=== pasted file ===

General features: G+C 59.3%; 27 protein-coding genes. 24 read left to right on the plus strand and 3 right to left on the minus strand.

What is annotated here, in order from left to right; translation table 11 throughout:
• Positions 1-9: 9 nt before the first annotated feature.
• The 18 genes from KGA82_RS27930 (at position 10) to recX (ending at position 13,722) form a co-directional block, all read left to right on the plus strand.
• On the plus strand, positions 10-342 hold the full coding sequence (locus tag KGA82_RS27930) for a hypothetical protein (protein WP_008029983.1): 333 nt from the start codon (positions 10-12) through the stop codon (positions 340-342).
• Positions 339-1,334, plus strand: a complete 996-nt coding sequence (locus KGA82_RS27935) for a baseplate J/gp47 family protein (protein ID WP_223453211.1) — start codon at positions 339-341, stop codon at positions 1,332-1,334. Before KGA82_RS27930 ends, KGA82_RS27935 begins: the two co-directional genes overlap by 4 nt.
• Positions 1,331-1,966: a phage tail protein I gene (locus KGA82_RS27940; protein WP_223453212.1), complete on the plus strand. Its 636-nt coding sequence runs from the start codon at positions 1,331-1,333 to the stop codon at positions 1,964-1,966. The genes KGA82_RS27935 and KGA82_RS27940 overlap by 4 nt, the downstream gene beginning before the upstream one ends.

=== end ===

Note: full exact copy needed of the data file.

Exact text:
General features: G+C 59.3%; 27 protein-coding genes. 24 read left to right on the plus strand and 3 right to left on the minus strand.

What is annotated here, in order from left to right; translation table 11 throughout:
• Positions 1-9: 9 nt before the first annotated feature.
• The 18 genes from KGA82_RS27930 (at position 10) to recX (ending at position 13,722) form a co-directional block, all read left to right on the plus strand.
• On the plus strand, positions 10-342 hold the full coding sequence (locus tag KGA82_RS27930) for a hypothetical protein (protein WP_008029983.1): 333 nt from the start codon (positions 10-12) through the stop codon (positions 340-342).
• Positions 339-1,334, plus strand: a complete 996-nt coding sequence (locus KGA82_RS27935) for a baseplate J/gp47 family protein (protein ID WP_223453211.1) — start codon at positions 339-341, stop codon at positions 1,332-1,334. Before KGA82_RS27930 ends, KGA82_RS27935 begins: the two co-directional genes overlap by 4 nt.
• Positions 1,331-1,966: a phage tail protein I gene (locus KGA82_RS27940; protein WP_223453212.1), complete on the plus strand. Its 636-nt coding sequence runs from the start codon at positions 1,331-1,333 to the stop codon at positions 1,964-1,966. The genes KGA82_RS27935 and KGA82_RS27940 overlap by 4 nt, the downstream gene beginning before the upstream one ends.